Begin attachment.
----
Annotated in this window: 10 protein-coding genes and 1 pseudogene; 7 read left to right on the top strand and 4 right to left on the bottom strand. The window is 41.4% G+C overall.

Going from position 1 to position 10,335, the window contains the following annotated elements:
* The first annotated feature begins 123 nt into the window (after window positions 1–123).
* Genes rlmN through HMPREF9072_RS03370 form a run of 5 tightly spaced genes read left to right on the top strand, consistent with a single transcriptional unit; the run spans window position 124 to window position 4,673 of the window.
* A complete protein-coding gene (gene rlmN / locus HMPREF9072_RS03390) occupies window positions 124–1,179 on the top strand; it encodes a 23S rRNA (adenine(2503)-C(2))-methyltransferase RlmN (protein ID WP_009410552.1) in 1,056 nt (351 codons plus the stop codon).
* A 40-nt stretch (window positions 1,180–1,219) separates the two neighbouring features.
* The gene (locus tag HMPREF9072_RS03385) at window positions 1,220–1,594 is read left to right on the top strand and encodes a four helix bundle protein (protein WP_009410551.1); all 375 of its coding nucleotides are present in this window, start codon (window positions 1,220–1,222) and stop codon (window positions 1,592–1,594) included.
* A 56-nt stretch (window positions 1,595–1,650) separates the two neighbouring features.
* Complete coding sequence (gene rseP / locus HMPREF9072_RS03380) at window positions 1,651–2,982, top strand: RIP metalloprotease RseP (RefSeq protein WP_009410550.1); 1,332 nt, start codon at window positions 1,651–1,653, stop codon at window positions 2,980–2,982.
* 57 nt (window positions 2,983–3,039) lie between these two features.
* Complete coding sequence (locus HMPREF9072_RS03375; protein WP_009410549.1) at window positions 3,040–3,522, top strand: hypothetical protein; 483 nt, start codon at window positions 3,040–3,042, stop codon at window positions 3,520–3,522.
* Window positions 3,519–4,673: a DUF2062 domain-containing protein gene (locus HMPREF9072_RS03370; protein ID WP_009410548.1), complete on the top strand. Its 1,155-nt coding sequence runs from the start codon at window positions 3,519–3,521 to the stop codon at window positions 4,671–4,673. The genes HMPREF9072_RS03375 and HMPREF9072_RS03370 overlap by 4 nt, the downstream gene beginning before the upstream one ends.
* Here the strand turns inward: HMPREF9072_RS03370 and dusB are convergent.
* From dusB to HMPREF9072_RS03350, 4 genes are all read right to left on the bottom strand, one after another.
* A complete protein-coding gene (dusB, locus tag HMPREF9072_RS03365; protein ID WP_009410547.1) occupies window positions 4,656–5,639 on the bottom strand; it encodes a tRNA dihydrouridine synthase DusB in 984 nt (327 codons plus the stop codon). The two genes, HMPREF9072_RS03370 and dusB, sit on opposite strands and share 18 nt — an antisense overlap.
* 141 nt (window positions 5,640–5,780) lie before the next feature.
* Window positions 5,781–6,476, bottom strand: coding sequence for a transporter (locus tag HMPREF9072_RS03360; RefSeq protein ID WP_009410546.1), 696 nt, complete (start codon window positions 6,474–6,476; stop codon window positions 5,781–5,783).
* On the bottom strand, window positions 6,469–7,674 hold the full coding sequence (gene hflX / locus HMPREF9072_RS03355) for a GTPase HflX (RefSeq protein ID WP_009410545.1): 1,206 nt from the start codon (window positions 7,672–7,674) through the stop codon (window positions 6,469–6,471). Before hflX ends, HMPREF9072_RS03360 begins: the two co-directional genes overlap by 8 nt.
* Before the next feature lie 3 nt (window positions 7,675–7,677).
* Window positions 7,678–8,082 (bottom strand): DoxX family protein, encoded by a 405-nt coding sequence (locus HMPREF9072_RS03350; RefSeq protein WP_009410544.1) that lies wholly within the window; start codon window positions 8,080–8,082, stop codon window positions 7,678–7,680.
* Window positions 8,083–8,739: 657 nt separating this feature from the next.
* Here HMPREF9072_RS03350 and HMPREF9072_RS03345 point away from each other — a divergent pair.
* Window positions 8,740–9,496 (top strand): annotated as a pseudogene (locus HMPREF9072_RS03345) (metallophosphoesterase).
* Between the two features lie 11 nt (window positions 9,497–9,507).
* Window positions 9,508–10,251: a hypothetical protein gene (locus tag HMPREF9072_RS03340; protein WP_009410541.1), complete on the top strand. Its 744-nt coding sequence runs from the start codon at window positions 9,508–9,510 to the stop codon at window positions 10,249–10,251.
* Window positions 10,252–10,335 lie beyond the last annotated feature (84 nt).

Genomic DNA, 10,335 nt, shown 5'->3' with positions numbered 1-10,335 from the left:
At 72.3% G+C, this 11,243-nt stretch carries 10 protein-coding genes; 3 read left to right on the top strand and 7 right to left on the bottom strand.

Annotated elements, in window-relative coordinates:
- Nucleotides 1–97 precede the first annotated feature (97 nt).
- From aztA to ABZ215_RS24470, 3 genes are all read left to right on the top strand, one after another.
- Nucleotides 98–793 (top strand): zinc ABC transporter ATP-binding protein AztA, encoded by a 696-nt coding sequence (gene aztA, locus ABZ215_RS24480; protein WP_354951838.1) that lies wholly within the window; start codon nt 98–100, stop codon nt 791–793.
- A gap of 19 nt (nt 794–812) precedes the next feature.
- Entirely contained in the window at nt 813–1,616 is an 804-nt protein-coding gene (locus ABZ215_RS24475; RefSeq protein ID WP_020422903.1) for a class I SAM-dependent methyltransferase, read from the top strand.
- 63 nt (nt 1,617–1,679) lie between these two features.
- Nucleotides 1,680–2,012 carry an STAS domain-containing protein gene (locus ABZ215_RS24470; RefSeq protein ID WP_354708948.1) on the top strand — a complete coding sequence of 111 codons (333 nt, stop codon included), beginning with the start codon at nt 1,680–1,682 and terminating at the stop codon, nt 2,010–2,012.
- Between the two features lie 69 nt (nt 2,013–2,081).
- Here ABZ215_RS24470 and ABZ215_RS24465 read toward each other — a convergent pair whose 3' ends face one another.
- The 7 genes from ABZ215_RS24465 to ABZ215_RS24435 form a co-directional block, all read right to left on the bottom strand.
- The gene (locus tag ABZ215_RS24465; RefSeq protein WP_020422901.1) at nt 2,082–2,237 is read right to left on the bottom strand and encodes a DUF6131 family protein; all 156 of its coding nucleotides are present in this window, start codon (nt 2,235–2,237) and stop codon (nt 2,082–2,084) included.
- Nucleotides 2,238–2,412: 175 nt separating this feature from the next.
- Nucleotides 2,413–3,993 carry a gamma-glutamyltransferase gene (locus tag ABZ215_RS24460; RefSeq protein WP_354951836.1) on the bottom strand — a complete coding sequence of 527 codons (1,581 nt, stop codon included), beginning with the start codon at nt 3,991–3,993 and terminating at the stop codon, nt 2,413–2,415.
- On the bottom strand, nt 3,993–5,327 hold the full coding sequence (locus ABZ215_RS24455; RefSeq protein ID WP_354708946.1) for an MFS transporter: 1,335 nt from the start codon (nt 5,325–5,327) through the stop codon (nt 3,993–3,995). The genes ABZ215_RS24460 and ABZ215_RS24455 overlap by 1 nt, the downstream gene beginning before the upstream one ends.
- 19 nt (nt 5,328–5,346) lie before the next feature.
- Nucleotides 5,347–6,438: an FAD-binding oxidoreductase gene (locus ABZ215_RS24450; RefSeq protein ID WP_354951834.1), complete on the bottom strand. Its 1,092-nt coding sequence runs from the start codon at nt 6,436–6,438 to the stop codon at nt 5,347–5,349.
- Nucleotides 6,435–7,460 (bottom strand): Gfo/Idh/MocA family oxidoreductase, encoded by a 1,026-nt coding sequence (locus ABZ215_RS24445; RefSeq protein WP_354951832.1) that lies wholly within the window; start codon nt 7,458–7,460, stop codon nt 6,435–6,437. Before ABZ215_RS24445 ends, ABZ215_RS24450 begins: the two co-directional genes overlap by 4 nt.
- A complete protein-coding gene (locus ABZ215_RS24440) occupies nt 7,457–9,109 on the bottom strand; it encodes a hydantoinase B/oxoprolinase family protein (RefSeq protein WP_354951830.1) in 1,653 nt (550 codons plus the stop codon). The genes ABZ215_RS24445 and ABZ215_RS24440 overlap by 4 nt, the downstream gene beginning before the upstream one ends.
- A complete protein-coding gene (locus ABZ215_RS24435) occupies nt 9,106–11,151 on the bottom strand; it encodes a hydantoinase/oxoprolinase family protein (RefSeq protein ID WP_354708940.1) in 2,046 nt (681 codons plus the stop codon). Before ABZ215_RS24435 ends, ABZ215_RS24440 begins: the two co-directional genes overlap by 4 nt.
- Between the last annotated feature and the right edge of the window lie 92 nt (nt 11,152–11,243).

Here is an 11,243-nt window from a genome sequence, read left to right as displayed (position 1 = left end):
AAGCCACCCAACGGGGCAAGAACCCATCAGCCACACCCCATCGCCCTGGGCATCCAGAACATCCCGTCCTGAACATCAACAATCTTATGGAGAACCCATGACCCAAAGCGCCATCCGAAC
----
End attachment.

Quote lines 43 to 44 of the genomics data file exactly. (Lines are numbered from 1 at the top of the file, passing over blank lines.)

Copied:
- On the bottom strand, nt 3,993–5,327 hold the full coding sequence (locus ABZ215_RS24455; RefSeq protein ID WP_354708946.1) for an MFS transporter: 1,335 nt from the start codon (nt 5,325–5,327) through the stop codon (nt 3,993–3,995). The genes ABZ215_RS24460 and ABZ215_RS24455 overlap by 1 nt, the downstream gene beginning before the upstream one ends.
- 19 nt (nt 5,328–5,346) lie before the next feature.